Time: 12:00 AM
We were delighted to welcome Caroline Haythornthwaite to CIC, as part of her Australian research visit. Over 30 UTS staff joined her in a workshop in which she engaged us with the concepts and tools of Social Network Analysis for networked learning, as summarised below.
Networked Learning Practices. This workshop provides an opportunity to work with and examine networked interactivity in support of networked learning. The workshop will review theoretical perspectives, such as social network analysis and collaborative learning, that inform analysis and implementation of communication practices associated with contemporary computer media: blogs, wikis, online discussion, social networking, and twitter. These practices range from the dissemination and exchange of information, to new practices for teaching and learning, to team and community building and maintenance, supporting outcomes of information access, learning, group cohesion, and the development of social capital. This workshop will focus on learning, but considering this as more than classroom or education based teaching, but embracing instead the wider range of formal and informal interaction that supports knowing and doing in the 21st century. This workshop will explore new means of connection in support of information exchange, knowledge construction, group cohesion, and learning. Details on workshop process and activities will follow closer to the date.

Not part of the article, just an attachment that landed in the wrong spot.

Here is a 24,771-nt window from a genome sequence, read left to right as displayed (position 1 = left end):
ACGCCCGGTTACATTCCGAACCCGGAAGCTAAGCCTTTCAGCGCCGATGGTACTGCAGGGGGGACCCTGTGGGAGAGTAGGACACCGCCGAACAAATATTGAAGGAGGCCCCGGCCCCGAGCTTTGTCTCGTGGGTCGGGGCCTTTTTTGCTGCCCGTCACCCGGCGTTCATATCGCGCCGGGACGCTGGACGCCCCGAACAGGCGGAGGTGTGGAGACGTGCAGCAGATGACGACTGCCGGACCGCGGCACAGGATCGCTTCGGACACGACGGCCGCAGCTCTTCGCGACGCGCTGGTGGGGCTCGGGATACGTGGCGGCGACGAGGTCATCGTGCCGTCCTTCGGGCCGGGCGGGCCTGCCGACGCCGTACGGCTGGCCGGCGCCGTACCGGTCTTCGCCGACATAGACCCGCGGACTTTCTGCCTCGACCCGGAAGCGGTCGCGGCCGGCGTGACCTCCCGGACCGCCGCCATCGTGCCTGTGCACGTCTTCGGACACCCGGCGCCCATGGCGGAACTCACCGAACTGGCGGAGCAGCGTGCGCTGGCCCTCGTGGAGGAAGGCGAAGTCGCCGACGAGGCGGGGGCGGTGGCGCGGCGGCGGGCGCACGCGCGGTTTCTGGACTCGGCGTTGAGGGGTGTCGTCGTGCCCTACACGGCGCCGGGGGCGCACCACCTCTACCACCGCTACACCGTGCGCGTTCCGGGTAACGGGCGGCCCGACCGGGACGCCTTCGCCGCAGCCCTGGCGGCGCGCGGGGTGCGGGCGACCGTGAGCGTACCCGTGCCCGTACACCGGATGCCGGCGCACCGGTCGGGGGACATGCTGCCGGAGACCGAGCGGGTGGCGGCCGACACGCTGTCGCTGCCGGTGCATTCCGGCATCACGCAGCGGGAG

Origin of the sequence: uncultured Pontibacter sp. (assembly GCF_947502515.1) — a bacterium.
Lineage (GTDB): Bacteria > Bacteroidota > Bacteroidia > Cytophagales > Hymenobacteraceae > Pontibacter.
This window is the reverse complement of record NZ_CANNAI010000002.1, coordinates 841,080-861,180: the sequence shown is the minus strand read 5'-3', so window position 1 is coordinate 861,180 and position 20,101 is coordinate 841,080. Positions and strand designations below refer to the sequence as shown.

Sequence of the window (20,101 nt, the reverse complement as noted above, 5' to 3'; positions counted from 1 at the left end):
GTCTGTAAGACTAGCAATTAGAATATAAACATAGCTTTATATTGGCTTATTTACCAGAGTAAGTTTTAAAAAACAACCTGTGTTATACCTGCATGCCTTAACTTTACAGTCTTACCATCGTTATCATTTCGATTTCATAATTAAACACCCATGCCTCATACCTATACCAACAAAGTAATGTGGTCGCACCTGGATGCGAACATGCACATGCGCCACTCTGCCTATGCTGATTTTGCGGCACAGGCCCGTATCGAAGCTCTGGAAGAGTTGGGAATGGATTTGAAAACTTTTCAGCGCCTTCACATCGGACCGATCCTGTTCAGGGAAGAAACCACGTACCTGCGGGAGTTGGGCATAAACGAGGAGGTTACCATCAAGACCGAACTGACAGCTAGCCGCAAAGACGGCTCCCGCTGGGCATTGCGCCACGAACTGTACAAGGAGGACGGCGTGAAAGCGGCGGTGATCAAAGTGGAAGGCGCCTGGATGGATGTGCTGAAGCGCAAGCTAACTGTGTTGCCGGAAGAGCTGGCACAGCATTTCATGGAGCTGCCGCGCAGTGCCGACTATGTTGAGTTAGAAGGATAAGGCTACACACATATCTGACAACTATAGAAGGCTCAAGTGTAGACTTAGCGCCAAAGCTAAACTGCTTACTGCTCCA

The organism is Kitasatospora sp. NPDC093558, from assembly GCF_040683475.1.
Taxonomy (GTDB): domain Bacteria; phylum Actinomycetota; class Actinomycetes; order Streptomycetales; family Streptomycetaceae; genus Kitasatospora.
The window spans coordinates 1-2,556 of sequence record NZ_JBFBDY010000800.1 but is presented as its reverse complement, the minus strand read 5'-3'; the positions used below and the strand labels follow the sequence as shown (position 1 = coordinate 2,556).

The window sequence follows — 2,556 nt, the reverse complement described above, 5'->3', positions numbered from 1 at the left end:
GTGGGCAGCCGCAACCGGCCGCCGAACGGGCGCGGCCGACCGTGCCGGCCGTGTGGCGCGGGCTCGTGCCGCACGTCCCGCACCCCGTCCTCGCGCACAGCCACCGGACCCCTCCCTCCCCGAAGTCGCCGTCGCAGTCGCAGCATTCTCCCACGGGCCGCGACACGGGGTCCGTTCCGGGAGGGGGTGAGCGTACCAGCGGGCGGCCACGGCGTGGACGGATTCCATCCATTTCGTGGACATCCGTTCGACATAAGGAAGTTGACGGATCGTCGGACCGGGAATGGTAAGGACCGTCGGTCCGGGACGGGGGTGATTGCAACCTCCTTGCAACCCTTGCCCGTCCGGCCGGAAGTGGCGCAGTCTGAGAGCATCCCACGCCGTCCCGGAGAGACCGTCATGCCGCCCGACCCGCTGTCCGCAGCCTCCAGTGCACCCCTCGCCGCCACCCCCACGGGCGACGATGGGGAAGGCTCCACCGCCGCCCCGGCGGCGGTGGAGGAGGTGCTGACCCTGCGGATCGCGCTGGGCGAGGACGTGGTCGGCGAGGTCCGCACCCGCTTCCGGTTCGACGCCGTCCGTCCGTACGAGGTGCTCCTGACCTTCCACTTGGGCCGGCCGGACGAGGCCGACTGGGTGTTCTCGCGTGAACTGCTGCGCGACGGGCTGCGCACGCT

Bio: Caroline Haythornthwaite is Director and Professor at SLAIS, The iSchool at The University of British Columbia. She joined UBC in 2010 after 14 years as a faculty member at the Graduate School of Library and Information Science at the University of Illinois at Urbana-Champaign (UIUC). Her research focuses on how the Internet and information and communication technologies (ICTs) support work, learning and social interaction. She approaches this primarily from a social network analysis perspective. Her interests include e-learning, learning analytics, social media, computer-mediated communication, and online crowds and communities.